Traditional crosstalk variety show breaks through stand-up comedy
Published: Dec 27, 2021 04:23 PM
Photo: Courtesy of Youku

Photo: Courtesy of Youku

Young crosstalk actors have been brought into the spotlight on the Chinese variety show. Over the past few years, crosstalk, traditional comedic dialogues usually involving two performers, have earned favor among younger Chinese even as the stand-up comedy industry continues to boom.

Some insiders say that the two styles of comedy are not in conflict despite their different cultural backgrounds, but still recommend that traditional crosstalk should include "more jokes about trendy subjects" to help maintain the popularity of this Chinese heritage.

TV comedy program Qingchun Shouyiren, which roughly translates to "young art guards," aired its first episode on Friday. The show sees a number of young crosstalk performers talk about traditional Chinese culture during their performances. The show was created by Tianjin TV and is broadcasting on Chinese streaming platform Youku.

Discussing the impact of more modern comedy performances, the show's chief producer Niu Xiaoqian defended her show by reaffirming the status of traditional crosstalk in today's fast developing society.

"These young crosstalk performers are massively popular among young Chinese art lovers. And that's why we decided to invite them as our main guests on our variety show."

Niu said that she believes the two types of comedic performances will be able to achieve a balance when it comes to winning the hearts of young audiences.

"I think crosstalk and stand-up comedy do have similarities as they are both speaking performances with similar target audiences, but there are more differences when you look at them closely. So they don't conflict and can coexist," Niu told the Global Times.

"I went to a stand-up comedy show myself when I took a trip to Shanghai."

Crosstalk, known as xiangsheng in Chinese, is a popular traditional performing art in Chinese comedy. It is typically performed as a dialogue between two performers, or sometimes as a monologue by a solo performer, in a rapid, bantering style of speaking.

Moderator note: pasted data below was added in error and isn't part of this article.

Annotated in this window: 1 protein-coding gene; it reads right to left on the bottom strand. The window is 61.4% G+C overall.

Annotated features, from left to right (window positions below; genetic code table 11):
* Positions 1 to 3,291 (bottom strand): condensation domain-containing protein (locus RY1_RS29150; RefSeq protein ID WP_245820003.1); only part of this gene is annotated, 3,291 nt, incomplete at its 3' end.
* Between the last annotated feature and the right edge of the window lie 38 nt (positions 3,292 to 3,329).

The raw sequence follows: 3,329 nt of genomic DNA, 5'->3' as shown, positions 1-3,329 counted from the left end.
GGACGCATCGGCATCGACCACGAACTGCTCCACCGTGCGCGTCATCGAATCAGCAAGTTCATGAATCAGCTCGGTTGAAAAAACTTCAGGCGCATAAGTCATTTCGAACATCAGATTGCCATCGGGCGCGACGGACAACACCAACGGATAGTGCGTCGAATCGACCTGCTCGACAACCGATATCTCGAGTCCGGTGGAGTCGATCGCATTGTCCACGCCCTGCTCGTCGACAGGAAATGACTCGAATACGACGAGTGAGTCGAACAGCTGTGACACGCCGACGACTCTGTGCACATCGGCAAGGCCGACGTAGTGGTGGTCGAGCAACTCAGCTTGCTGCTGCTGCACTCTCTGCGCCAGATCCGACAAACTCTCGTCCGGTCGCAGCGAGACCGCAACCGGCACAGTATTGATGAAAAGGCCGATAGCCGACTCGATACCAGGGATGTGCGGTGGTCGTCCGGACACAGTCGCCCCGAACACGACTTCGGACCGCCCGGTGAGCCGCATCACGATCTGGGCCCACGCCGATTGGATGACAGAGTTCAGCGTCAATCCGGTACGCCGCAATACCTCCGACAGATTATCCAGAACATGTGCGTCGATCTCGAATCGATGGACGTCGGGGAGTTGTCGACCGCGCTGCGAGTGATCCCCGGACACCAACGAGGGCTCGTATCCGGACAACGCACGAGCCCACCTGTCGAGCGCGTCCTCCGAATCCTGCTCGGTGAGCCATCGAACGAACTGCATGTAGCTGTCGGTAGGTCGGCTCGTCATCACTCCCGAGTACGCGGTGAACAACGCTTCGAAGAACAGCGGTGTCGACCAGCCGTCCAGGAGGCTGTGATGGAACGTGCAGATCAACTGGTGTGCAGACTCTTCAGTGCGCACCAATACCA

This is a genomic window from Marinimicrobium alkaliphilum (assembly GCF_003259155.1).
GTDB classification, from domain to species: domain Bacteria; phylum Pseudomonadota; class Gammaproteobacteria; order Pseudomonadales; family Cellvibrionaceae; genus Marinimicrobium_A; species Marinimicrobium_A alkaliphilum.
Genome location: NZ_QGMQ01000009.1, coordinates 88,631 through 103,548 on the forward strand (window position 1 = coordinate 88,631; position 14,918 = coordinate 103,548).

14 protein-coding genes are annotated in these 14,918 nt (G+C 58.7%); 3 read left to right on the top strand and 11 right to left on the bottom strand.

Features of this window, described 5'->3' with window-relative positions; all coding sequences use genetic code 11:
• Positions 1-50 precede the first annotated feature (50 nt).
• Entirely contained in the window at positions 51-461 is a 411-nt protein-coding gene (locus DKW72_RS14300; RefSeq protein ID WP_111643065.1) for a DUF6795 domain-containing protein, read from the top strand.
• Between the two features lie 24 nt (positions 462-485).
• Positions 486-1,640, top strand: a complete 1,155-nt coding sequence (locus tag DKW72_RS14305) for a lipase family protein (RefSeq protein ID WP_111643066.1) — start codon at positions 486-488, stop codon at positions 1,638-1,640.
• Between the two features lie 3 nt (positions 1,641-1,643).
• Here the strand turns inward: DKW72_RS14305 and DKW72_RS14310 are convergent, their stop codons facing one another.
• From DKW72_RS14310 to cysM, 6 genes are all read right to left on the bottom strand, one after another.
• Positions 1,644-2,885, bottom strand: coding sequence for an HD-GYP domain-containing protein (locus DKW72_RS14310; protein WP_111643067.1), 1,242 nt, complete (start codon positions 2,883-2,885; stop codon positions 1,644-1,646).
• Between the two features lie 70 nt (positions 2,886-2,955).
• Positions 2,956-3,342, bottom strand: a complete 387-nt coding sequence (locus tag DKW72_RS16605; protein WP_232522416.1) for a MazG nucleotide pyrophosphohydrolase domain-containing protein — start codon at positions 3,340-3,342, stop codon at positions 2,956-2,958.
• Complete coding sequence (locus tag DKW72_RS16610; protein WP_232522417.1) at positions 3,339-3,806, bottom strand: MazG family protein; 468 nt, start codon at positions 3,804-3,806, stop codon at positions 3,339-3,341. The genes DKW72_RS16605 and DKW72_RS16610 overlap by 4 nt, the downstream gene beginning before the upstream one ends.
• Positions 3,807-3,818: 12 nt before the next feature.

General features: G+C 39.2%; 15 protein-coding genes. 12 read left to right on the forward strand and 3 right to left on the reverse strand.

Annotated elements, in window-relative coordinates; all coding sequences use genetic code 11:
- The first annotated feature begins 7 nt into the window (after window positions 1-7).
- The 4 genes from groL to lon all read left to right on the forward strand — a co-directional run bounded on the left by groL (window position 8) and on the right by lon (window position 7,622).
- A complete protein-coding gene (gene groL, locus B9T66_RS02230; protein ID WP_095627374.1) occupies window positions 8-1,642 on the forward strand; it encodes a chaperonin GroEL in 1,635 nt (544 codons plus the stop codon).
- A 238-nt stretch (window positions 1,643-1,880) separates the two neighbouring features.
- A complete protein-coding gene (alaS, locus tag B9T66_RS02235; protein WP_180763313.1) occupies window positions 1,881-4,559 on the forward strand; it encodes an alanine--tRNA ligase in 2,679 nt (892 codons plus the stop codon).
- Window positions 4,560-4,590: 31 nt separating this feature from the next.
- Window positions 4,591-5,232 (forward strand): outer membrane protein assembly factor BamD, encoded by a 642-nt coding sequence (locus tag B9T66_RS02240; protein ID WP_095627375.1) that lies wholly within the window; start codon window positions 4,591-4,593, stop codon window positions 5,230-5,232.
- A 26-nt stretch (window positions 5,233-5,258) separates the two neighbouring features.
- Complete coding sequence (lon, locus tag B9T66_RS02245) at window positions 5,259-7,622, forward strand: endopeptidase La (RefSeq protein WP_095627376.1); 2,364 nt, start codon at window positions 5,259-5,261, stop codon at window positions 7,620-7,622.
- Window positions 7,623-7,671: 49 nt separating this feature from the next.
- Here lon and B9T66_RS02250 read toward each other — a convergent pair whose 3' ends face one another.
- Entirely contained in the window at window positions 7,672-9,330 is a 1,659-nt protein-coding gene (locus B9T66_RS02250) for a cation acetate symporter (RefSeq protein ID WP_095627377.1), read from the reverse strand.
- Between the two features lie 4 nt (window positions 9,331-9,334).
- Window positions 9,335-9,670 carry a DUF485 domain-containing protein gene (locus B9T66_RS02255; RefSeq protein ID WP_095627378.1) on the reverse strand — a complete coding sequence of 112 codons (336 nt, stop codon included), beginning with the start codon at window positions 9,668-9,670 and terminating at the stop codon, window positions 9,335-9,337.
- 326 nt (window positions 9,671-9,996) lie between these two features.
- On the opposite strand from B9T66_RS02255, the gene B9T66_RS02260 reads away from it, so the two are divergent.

First appearing in China during the Ming Dynasty (1368-1644), the art form requires performers crack sarcastic jokes about the dark side of the society to make audiences think. 

Stand-up comedy has been making inroads over the past few years as stand-up comedy competition shows became hits in China.

"I think we're facing the challenge brought about by the impact of stand-up comedy as it is attracting more young audiences than ever," said Gao Dongxu, chief analyst from Entbrains, a Chinese entertainment industry think tank.

"The big difference between the two is that the jokes in stand-up comedy are very dense and fast, but crosstalk can take some time before it actually reaches that point of having a laugh. This is something crosstalk may learn from."

Although it is an ancient art, crosstalk performers do not need to worry about it being gradually replaced over time as more and more young audiences are heading out to watch performances. 

Based on statistics from Youku, the percentage of crosstalk audiences aged 18-34 increased from 51 percent in 2018 to 64 percent in 2019.

Crosstalk performers also don't see the emerging models of art as a threat. 

As new means of performing comedy keep sprouting on the internet such as short videos on Douyin, "we can always integrate that in our performances, too. And that's why we thrive," well-known crosstalk performer Luan Yunping told media.